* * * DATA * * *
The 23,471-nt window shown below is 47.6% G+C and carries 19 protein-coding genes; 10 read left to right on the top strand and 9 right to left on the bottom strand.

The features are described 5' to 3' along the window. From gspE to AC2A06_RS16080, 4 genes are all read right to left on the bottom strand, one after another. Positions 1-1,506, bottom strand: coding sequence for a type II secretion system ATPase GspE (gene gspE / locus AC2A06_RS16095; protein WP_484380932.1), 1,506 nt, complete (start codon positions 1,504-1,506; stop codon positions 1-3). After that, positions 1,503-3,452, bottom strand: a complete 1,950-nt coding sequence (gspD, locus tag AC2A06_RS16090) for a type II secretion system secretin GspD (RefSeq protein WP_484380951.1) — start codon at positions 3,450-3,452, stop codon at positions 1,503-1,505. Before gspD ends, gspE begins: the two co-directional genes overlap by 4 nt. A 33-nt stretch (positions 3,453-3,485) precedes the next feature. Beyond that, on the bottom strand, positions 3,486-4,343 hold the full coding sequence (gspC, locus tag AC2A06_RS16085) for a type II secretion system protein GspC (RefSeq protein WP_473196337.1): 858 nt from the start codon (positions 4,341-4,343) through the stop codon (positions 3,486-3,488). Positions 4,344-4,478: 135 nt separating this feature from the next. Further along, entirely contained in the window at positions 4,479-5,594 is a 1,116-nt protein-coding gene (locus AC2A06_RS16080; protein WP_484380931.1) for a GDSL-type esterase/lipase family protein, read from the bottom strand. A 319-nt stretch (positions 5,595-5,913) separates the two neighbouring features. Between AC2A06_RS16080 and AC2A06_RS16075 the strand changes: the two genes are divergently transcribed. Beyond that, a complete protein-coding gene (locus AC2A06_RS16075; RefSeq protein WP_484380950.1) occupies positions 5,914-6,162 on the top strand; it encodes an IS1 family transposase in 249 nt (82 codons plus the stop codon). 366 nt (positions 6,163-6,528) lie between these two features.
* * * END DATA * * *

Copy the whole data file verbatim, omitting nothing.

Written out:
The 23,471-nt window shown below is 47.6% G+C and carries 19 protein-coding genes; 10 read left to right on the top strand and 9 right to left on the bottom strand.

The features are described 5' to 3' along the window. From gspE to AC2A06_RS16080, 4 genes are all read right to left on the bottom strand, one after another. Positions 1-1,506, bottom strand: coding sequence for a type II secretion system ATPase GspE (gene gspE / locus AC2A06_RS16095; protein WP_484380932.1), 1,506 nt, complete (start codon positions 1,504-1,506; stop codon positions 1-3). After that, positions 1,503-3,452, bottom strand: a complete 1,950-nt coding sequence (gspD, locus tag AC2A06_RS16090) for a type II secretion system secretin GspD (RefSeq protein WP_484380951.1) — start codon at positions 3,450-3,452, stop codon at positions 1,503-1,505. Before gspD ends, gspE begins: the two co-directional genes overlap by 4 nt. A 33-nt stretch (positions 3,453-3,485) precedes the next feature. Beyond that, on the bottom strand, positions 3,486-4,343 hold the full coding sequence (gspC, locus tag AC2A06_RS16085) for a type II secretion system protein GspC (RefSeq protein WP_473196337.1): 858 nt from the start codon (positions 4,341-4,343) through the stop codon (positions 3,486-3,488). Positions 4,344-4,478: 135 nt separating this feature from the next. Further along, entirely contained in the window at positions 4,479-5,594 is a 1,116-nt protein-coding gene (locus AC2A06_RS16080; protein WP_484380931.1) for a GDSL-type esterase/lipase family protein, read from the bottom strand. A 319-nt stretch (positions 5,595-5,913) separates the two neighbouring features. Between AC2A06_RS16080 and AC2A06_RS16075 the strand changes: the two genes are divergently transcribed. Beyond that, a complete protein-coding gene (locus AC2A06_RS16075; RefSeq protein WP_484380950.1) occupies positions 5,914-6,162 on the top strand; it encodes an IS1 family transposase in 249 nt (82 codons plus the stop codon). 366 nt (positions 6,163-6,528) lie between these two features.